E very once in a while, someone comes along and thinks they can crack podcasting’s data problem. They believe they have the tools to unlock dynamic, personalised and highly-targeted messaging delivery. But each time one of these radical propositions emerges, it’s scuppered against the same rocks: every party involved in the process of making a podcast has a different set of priorities, and every party is financially disincentivised from streamlining that process.
For example, I might make a podcast called The Nick Hilton Show (fyi, I don’t, though if the price were right…). I’d be the first party involved in that show, as the production company (and that may come with internal divisions, though, for clarity’s sake, let’s say this is a self-hosted show made by my own company, in which I am the majority shareholder). I do a deal with, let’s say, Acast, to sell advertising on that show — suddenly I have a second party who share my interest in the show’s success but have a totally different set of priorities to me. And even though we’re working together, that relationship cannot be transparent — they can’t share analytics and they can’t share leads — otherwise I might be inclined to circumvent them and take a 100% cut of revenue, rather than a 67% cut. And with that — poof — their business model would be up in smoke.
That’s a very simple relationship, but there are further parties that are involved in the production line between me making the award-winning The Nick Hilton Show and it reaching my thousands, nay millions (*cough*), of listeners. There are the parties who sell advertising via Acast, who are paying a premium to have dynamic insertion (not to mention the ease of broadcasting to a curated suite of shows, rather than going out on the town looking for individual shows to have a good time with). Then there are the distributors — Apple, say, or Overcast — who, to some extent, want to undo the commercialisation of the podcast at Stage 2 in order to prioritise the UX. And then there’s the listener: the humble, disinterested listener.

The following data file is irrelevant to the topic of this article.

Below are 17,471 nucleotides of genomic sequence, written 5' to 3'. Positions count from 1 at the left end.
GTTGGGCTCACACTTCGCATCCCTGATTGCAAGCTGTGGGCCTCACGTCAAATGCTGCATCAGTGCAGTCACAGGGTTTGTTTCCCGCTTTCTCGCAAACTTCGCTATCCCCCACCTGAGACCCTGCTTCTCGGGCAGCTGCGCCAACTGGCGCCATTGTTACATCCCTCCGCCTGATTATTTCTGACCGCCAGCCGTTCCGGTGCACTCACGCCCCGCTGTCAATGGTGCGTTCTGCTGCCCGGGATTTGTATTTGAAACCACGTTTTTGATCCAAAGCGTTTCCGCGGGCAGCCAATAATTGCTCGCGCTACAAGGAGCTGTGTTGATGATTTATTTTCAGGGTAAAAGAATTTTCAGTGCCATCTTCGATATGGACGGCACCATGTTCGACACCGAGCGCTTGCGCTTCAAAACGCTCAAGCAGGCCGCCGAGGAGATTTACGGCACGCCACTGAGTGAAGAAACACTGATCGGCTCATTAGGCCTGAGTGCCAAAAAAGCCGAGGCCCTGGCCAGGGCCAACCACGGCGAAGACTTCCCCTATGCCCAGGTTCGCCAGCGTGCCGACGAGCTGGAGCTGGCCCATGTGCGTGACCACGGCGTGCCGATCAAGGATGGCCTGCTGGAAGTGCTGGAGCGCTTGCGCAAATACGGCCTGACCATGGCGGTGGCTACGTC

And so, it’s been very hard to do anything too radical in podcasting, because all these services have been very atomised and have worked together yet at cross purposes. They didn’t emerge at the same time, but sprung into existence as the medium very gradually professionalised. Their presence is symbiotic yet secretive. And podcasting, in its first 15-odd years, hasn’t quite had the financial clout to make an investment in drawing these threads together worthwhile… until now.
Spotify has, this week, acquired Megaphone in a deal that The Verge reports as being worth $235m. It’s no secret that Spotify’s been on aggressive manoeuvres lately, buying up real estate across the industry, including big money deals for companies like Gimlet and Anchor, and this is the priciest item in their shopping basket. In a way, Megaphone was the last piece of the puzzle — a pure hosting company (Anchor is also that, though in techland it’s value is perceived as being podcast creation, rather than hosting). They can now offer a nose-to-tail experience for podcasters, from creation with Anchor, hosting with Megaphone, dynamic advertising with their own Streaming Ad Insertion (SAI), and distribution with Spotify. And they’ll use creator acquisitions — like Gimlet, The Ringer, Parcast and Joe Rogan — to try and set this as the industrial default for emerging podcasters. And there’s a good chance that they will become the industrial default, because they can do it; they can crack podcasting’s data problem. Anchor won’t hold out on Megaphone, Megaphone won’t hold out on SAI, SAI won’t hold out on Spotify; they’re all cogs moving the same wheel, working towards a shared purpose.